Joyce Ehidiamhen chose the name Jolly Maid Services for her NYC cleaning service somewhat on a whim. “My name is Joyce, so I thought Jolly sounded good,” she laughed. I caught up with her recently as she managed to carve a few minutes out of her busy schedule for a conversation via phone. Besides running Jolly Maid, Joyce is the mother of four children and is training to become a certified nursing assistant and eventually train to be a Registered Nurse. Her three year old son was a bit miffed that I had her attention while we chatted, but Joyce expertly maneuvered him out of the room.
A former flight attendant, Joyce came to New York City from Nigeria in 2004. She retired from her flight attendant gig after having children. “I couldn’t travel any more every day,” she said. She then became a homemaker and cared for her children, something she had previous training at when she worked in a school with her mother, teaching kids from kindergarten to 4th grade as a hobby while studying Theater Arts at university.
When I asked if she had ever acted, Joyce gave a big laugh and explained that the university system in Nigeria is very different from the United States. Whereas here in the U.S. we are asked what we want to study, Joyce said she was simply told that she had to study Theater Arts if she didn’t want to study science or math. So no, she doesn’t have any acting experience or interest.
After landing in New York, she started cleaning houses with another friend and eventually launched Jolly Maids. Even though she’s studying to become a nurse, she is interested in continuing her cleaning business as well, and wants to automate as much as possible so that she can do both. “I’ll be a nurse who also has a cleaning business,” she said.
Jolly Maids is currently a small team of just a handful of contractors, but Joyce has big plans for the future and speaks with other cleaning companies frequently to find out how they’re running their operations. “I love the cleaning business. It’s fun. I never knew that when I was back cleaning my house in Nigeria that some day I would be cleaning all theses houses for other people.”
Nursing and cleaning are actually quite complementary professions. One of the things Joyce likes most about her cleaning gig is seeing the smiles on customers’ faces. “They’re so busy and you go and make their home nice. There’s a real joy to making your customers happy and knowing that you really did something nice for someone.”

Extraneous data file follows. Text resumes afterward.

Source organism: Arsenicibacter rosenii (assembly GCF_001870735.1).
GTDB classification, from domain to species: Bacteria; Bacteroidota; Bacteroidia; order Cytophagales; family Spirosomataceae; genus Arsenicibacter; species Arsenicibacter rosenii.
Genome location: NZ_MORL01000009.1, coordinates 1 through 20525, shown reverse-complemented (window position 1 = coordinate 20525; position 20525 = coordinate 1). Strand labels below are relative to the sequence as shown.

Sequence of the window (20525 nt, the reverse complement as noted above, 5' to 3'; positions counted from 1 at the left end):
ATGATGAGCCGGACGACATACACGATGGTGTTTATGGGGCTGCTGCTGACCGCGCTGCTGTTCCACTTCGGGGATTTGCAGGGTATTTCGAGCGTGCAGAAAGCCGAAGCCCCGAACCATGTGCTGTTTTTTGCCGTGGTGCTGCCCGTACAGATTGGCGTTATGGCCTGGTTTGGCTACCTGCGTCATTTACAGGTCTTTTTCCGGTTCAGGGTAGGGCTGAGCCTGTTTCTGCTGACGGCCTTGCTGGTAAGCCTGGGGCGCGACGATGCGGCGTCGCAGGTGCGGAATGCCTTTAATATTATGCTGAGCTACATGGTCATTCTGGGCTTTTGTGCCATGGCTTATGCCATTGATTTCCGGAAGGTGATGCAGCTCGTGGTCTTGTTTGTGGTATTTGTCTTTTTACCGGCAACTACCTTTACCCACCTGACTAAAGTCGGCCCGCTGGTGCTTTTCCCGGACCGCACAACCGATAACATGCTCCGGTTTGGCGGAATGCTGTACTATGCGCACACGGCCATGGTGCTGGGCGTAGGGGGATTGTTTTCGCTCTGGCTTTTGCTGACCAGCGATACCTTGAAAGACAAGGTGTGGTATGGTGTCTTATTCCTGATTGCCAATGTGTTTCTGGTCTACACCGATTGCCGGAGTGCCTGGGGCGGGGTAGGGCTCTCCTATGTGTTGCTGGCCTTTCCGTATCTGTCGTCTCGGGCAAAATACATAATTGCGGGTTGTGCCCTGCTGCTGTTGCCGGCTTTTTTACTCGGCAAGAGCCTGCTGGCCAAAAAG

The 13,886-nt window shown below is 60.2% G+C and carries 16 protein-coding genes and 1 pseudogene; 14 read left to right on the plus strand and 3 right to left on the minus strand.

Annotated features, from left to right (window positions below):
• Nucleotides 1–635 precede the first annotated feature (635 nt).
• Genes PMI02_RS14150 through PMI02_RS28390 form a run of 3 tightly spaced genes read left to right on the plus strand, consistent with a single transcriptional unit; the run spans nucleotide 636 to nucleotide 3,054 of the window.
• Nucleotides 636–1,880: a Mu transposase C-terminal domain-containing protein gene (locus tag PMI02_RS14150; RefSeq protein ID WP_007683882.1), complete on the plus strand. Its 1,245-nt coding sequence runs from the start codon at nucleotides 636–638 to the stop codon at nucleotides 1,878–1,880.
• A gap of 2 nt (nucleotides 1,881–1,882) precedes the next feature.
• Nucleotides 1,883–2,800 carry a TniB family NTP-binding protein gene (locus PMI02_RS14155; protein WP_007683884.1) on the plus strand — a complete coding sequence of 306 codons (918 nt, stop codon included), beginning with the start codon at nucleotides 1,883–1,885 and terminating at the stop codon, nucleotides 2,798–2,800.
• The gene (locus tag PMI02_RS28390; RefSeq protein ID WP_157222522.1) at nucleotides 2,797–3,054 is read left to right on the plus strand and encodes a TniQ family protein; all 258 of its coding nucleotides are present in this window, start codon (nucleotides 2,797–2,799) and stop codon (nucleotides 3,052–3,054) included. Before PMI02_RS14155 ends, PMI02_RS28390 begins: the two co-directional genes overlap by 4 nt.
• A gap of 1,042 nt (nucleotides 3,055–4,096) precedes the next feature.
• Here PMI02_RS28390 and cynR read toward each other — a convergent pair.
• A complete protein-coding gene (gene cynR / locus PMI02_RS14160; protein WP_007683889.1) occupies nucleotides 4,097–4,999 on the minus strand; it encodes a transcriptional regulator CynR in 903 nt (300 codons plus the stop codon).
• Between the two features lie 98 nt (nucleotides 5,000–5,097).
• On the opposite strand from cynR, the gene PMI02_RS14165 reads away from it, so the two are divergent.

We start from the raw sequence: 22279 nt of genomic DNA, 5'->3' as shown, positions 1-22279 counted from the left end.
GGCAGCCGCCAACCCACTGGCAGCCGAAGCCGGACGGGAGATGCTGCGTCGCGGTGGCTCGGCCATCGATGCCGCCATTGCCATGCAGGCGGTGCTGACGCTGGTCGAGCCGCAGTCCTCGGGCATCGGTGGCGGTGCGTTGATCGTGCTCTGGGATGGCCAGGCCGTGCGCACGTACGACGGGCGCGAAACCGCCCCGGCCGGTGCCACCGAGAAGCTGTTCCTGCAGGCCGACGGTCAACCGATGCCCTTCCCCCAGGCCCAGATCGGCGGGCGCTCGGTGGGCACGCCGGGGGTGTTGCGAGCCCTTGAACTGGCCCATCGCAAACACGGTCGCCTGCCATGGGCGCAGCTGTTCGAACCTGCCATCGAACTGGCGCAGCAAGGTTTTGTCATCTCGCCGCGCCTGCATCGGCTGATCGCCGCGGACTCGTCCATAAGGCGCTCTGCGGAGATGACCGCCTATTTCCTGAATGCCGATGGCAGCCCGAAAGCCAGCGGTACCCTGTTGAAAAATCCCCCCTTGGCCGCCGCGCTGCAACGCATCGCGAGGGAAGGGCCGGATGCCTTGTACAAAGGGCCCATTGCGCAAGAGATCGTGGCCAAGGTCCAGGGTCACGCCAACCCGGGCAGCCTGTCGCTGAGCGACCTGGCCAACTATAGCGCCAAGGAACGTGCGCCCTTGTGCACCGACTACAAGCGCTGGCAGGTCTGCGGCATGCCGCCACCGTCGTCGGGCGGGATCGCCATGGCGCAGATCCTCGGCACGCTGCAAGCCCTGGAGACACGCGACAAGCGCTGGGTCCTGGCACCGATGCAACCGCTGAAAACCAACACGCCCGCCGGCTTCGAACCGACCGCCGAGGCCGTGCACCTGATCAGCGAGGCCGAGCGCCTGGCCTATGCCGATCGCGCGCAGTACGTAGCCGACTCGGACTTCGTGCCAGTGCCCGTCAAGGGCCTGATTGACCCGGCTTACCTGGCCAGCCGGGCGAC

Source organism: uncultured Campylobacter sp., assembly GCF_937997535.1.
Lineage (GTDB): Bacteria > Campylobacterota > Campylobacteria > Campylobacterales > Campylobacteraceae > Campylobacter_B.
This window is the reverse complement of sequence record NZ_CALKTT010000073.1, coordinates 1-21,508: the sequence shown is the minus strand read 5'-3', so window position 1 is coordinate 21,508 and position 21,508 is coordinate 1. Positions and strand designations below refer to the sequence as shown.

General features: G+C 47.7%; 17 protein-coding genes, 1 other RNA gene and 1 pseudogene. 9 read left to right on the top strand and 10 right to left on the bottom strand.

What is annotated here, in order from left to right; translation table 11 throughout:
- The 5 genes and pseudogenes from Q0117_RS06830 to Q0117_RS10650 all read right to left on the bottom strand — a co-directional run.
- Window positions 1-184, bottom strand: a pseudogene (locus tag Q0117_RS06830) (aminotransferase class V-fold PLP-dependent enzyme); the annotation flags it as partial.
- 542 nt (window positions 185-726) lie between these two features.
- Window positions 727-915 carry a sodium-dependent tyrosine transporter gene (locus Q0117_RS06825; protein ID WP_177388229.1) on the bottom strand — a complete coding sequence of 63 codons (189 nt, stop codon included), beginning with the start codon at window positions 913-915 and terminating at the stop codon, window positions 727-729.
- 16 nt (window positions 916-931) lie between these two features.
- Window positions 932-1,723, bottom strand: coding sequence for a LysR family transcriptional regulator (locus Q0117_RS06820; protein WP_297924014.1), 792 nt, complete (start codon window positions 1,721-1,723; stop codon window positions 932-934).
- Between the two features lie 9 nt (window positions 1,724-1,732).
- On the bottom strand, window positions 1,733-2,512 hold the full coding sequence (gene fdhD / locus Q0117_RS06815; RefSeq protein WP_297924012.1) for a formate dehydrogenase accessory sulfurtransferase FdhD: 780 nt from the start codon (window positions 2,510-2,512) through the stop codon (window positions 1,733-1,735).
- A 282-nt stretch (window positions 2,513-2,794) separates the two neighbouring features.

One of her favorite customers is an elderly lady who doesn’t tip with money but with her smile and appreciative thanks. “I go there and clean for her, she’s so happy because she can’t really do it herself. She says she really appreciates it, and gives me a big happy smile.”
Like other cleaning services run in the NYC area, Joyce is a subway warrior. She’s gotten very comfortable taking the subway everywhere and now knows the ins and outs of how trains run more slowly on the weekend and what time she actually needs to leave her home to be on time. Instead of lugging a huge vacuum on the subway, most of her clients have their own. Joyce also carries a handheld vacuum with her for those emergency situations where a client doesn’t have one. “It just fits in my bag,” she said.
Even though she’s extremely busy running a business, raising four children, and training to become a nurse, Joyce still finds time for fun. Last weekend, which was Easter weekend, she took her kids to Chuck E. Cheese and then to eat at a Chinese restaurant. Ah, those ancient Easter traditions in New York City!
People looking for a top-rated Manhattan cleaning service will do well to check out Jolly Maids. If there’s a medical emergency while Joyce is on the scene, she can probably handle that as well!
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